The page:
The UK construction industry has increased its R&D spending to a record high of £351m, the latest ONS data has revealed.
The total amount spent on R&D by businesses in the construction sector rose 9.7% annually, analysis by R&D tax relief specialist Catax shows.
This was a rise of £31m year on year, according to the latest ONS statistics for 2018 released last week.
Catax believes this is partly due to the increased interest in developing Modern Methods of Construction (MMC), an area that is soaking up huge resources as the country seeks to become a world leader in offsite construction.
The amount that UK businesses across all sectors have invested in R&D continues to grow, rising £1.4bn to £25bn in 2018 — up 5.8%.
Manufacturing was associated with £16.3bn of R&D spending, up 4.7%, but pharmaceuticals remained the biggest product group with £4.5bn of R&D spending, up 3.3%.
The telecoms sector plotted the largest percentage increase in R&D spending, climbing 25.4% to £947m.
The number of staff employed by UK businesses also continued to grow, rising 7.3% annually to exceed 250,000 full-time equivalents for the first time.
Mark Tighe, chief executive of R&D tax relief specialists Catax, said:
“The construction industry is a huge employer in this country but contributes a relatively small amount to the UK total of R&D spending.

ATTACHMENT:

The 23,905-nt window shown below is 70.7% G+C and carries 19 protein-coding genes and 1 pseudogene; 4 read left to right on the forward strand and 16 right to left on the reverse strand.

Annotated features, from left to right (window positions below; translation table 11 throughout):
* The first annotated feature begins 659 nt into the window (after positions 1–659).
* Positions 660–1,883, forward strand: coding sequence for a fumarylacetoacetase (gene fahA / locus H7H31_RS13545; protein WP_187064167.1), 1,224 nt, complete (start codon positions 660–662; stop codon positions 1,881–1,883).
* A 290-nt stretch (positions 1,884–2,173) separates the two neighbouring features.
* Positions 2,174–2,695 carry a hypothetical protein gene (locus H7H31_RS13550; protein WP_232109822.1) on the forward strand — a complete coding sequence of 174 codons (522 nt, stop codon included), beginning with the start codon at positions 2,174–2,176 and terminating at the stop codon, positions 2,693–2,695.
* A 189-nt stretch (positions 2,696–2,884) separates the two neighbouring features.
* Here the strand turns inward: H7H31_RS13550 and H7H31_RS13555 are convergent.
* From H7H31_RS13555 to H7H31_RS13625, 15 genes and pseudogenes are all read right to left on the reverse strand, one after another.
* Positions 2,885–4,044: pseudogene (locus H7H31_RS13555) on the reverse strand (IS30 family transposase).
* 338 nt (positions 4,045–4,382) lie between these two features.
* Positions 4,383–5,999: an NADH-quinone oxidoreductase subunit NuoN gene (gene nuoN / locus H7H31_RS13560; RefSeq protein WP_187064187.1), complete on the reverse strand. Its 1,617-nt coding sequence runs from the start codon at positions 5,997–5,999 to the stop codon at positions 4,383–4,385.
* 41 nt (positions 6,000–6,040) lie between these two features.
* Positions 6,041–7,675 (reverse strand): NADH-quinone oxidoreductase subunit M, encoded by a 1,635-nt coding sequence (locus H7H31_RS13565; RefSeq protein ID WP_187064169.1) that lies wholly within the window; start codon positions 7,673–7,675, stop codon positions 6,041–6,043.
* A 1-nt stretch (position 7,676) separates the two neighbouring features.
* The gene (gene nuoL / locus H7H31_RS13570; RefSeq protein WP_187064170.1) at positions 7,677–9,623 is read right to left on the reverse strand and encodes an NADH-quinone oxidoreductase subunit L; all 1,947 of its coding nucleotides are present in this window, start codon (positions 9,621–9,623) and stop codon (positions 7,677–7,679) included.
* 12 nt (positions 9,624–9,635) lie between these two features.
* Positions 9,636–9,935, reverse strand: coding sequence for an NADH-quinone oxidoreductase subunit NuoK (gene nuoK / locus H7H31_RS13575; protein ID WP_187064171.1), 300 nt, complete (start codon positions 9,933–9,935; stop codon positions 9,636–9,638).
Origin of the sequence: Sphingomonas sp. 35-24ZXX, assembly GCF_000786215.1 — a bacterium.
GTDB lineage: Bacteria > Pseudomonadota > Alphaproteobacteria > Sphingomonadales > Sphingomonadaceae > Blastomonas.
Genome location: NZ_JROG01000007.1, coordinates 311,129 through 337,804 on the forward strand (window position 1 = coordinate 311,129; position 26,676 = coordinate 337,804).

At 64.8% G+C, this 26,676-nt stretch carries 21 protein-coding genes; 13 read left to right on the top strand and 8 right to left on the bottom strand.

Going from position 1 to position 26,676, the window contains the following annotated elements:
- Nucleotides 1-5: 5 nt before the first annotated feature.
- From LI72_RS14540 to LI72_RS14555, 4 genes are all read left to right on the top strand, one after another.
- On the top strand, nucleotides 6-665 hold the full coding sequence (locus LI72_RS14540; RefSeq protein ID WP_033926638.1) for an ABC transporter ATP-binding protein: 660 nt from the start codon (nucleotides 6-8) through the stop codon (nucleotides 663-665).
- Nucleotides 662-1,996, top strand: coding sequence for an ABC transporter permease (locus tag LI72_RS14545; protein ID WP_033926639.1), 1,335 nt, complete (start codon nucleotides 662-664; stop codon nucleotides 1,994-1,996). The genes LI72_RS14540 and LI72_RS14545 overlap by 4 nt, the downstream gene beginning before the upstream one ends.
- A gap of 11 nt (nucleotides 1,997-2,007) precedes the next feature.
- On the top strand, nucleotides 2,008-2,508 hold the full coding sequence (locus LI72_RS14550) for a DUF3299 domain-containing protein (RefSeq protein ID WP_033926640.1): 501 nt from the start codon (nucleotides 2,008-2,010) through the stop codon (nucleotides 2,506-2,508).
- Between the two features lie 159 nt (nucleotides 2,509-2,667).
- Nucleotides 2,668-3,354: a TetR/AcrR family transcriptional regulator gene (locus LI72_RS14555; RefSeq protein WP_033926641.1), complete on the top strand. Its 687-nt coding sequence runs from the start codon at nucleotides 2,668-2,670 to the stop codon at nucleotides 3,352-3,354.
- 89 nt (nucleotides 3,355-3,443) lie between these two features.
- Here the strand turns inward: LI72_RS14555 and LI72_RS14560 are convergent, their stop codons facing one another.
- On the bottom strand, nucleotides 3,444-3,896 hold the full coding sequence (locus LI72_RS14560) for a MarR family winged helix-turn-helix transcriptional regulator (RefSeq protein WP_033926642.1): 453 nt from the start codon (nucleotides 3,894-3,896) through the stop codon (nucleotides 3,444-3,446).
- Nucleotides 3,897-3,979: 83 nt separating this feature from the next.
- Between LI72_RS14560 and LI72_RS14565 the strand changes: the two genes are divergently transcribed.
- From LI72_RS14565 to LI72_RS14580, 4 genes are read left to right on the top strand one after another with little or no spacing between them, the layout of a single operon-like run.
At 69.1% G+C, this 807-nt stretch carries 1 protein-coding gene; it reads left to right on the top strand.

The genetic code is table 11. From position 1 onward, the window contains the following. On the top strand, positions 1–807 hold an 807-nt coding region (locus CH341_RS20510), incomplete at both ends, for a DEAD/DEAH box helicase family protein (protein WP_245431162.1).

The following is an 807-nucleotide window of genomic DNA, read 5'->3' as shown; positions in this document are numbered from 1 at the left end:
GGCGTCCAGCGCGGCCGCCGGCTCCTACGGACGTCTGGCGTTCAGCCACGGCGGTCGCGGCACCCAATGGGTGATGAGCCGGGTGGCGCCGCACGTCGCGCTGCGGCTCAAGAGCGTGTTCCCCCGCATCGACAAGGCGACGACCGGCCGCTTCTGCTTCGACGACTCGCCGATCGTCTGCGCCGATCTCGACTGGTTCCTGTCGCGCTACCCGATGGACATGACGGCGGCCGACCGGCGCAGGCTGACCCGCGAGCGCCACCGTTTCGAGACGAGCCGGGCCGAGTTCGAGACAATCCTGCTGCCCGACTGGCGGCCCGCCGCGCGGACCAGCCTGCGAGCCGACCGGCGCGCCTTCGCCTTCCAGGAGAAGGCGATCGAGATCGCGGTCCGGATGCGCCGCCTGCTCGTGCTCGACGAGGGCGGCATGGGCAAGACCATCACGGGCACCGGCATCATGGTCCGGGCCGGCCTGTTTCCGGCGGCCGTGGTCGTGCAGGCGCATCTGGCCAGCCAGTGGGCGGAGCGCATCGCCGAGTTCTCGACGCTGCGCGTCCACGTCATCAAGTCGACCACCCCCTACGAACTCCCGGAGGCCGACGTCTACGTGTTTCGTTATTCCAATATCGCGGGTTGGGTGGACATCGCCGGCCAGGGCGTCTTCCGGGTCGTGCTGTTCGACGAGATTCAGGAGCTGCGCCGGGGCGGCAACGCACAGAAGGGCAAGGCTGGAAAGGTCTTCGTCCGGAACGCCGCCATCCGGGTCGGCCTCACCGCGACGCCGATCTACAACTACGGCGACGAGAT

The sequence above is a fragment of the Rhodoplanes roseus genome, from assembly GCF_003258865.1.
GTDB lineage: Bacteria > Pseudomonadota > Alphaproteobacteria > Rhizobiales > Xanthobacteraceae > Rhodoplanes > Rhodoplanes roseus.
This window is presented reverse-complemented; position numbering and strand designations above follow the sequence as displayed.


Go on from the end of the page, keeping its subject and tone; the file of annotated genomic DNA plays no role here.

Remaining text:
“However, the sector is experiencing some interesting changes, not least the rapid growth of offsite construction methods. This is likely to be a contributing factor behind this large jump in overall R&D spending last year.
“More broadly, this is the second full year that Brexit Britain has shrugged off the political poison after the EU referendum and posted great gains in terms of R&D investment, running head and shoulders above the long-term average.
“For the first time in history a quarter of a million people nationwide are engaged full time in keeping the UK at the cutting edge. This is going to make a huge difference to Britain’s prospects outside the EU.
“The rate at which UK businesses are adding R&D staff to the workforce remains impressive, virtually matching the previous year with a rise of 7.3%.”
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